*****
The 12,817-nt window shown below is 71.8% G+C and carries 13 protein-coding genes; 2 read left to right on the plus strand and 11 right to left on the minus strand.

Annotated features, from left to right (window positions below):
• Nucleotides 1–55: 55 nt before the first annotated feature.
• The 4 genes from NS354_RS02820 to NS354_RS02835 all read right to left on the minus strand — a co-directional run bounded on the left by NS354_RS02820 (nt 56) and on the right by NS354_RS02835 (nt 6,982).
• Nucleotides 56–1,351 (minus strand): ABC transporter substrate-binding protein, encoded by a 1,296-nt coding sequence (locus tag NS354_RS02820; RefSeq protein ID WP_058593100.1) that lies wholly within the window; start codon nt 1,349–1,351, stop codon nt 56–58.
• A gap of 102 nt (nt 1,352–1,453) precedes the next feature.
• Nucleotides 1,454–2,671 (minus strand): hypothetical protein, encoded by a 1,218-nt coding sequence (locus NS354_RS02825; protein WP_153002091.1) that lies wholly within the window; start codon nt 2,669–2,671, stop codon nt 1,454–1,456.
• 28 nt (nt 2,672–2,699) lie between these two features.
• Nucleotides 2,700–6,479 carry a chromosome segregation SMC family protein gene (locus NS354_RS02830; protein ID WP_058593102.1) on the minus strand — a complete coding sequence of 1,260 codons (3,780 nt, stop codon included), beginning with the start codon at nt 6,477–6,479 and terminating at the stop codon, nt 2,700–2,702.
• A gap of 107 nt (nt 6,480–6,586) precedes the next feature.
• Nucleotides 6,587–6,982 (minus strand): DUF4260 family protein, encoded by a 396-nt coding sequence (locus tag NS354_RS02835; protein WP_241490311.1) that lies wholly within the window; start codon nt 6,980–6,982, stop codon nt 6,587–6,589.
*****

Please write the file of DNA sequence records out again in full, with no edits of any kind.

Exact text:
The 12,817-nt window shown below is 71.8% G+C and carries 13 protein-coding genes; 2 read left to right on the plus strand and 11 right to left on the minus strand.

Annotated features, from left to right (window positions below):
• Nucleotides 1–55: 55 nt before the first annotated feature.
• The 4 genes from NS354_RS02820 to NS354_RS02835 all read right to left on the minus strand — a co-directional run bounded on the left by NS354_RS02820 (nt 56) and on the right by NS354_RS02835 (nt 6,982).
• Nucleotides 56–1,351 (minus strand): ABC transporter substrate-binding protein, encoded by a 1,296-nt coding sequence (locus tag NS354_RS02820; RefSeq protein ID WP_058593100.1) that lies wholly within the window; start codon nt 1,349–1,351, stop codon nt 56–58.
• A gap of 102 nt (nt 1,352–1,453) precedes the next feature.
• Nucleotides 1,454–2,671 (minus strand): hypothetical protein, encoded by a 1,218-nt coding sequence (locus NS354_RS02825; protein WP_153002091.1) that lies wholly within the window; start codon nt 2,669–2,671, stop codon nt 1,454–1,456.
• 28 nt (nt 2,672–2,699) lie between these two features.
• Nucleotides 2,700–6,479 carry a chromosome segregation SMC family protein gene (locus NS354_RS02830; protein ID WP_058593102.1) on the minus strand — a complete coding sequence of 1,260 codons (3,780 nt, stop codon included), beginning with the start codon at nt 6,477–6,479 and terminating at the stop codon, nt 2,700–2,702.
• A gap of 107 nt (nt 6,480–6,586) precedes the next feature.
• Nucleotides 6,587–6,982 (minus strand): DUF4260 family protein, encoded by a 396-nt coding sequence (locus tag NS354_RS02835; protein WP_241490311.1) that lies wholly within the window; start codon nt 6,980–6,982, stop codon nt 6,587–6,589.